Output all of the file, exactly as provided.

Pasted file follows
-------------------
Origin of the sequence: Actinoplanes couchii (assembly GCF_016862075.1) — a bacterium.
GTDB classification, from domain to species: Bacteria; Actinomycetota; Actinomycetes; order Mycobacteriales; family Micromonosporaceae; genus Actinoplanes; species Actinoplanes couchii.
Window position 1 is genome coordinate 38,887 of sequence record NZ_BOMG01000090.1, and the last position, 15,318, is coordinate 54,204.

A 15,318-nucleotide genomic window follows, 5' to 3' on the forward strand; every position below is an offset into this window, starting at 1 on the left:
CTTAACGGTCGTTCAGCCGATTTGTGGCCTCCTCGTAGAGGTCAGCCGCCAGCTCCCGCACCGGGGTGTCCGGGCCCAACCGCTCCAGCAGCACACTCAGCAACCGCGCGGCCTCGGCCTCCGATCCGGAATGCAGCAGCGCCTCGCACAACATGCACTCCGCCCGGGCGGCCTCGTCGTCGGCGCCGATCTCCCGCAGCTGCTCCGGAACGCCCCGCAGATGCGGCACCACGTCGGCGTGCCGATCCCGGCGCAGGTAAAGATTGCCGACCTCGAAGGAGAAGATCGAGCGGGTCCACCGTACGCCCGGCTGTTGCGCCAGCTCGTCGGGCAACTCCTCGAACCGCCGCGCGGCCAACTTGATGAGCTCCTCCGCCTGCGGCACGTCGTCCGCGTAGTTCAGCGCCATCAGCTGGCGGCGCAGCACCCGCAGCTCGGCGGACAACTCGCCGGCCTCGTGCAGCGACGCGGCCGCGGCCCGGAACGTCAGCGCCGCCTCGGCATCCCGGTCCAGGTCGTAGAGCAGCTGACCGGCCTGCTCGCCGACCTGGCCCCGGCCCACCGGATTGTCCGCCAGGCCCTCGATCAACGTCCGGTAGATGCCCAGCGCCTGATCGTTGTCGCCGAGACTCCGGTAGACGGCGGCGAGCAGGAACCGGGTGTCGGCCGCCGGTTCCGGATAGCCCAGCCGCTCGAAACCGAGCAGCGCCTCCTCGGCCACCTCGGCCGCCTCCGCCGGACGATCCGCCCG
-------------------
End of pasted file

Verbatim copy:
Origin of the sequence: Actinoplanes couchii (assembly GCF_016862075.1) — a bacterium.
GTDB classification, from domain to species: Bacteria; Actinomycetota; Actinomycetes; order Mycobacteriales; family Micromonosporaceae; genus Actinoplanes; species Actinoplanes couchii.
Window position 1 is genome coordinate 38,887 of sequence record NZ_BOMG01000090.1, and the last position, 15,318, is coordinate 54,204.

A 15,318-nucleotide genomic window follows, 5' to 3' on the forward strand; every position below is an offset into this window, starting at 1 on the left:
CTTAACGGTCGTTCAGCCGATTTGTGGCCTCCTCGTAGAGGTCAGCCGCCAGCTCCCGCACCGGGGTGTCCGGGCCCAACCGCTCCAGCAGCACACTCAGCAACCGCGCGGCCTCGGCCTCCGATCCGGAATGCAGCAGCGCCTCGCACAACATGCACTCCGCCCGGGCGGCCTCGTCGTCGGCGCCGATCTCCCGCAGCTGCTCCGGAACGCCCCGCAGATGCGGCACCACGTCGGCGTGCCGATCCCGGCGCAGGTAAAGATTGCCGACCTCGAAGGAGAAGATCGAGCGGGTCCACCGTACGCCCGGCTGTTGCGCCAGCTCGTCGGGCAACTCCTCGAACCGCCGCGCGGCCAACTTGATGAGCTCCTCCGCCTGCGGCACGTCGTCCGCGTAGTTCAGCGCCATCAGCTGGCGGCGCAGCACCCGCAGCTCGGCGGACAACTCGCCGGCCTCGTGCAGCGACGCGGCCGCGGCCCGGAACGTCAGCGCCGCCTCGGCATCCCGGTCCAGGTCGTAGAGCAGCTGACCGGCCTGCTCGCCGACCTGGCCCCGGCCCACCGGATTGTCCGCCAGGCCCTCGATCAACGTCCGGTAGATGCCCAGCGCCTGATCGTTGTCGCCGAGACTCCGGTAGACGGCGGCGAGCAGGAACCGGGTGTCGGCCGCCGGTTCCGGATAGCCCAGCCGCTCGAAACCGAGCAGCGCCTCCTCGGCCACCTCGGCCGCCTCCGCCGGACGATCCGCCCG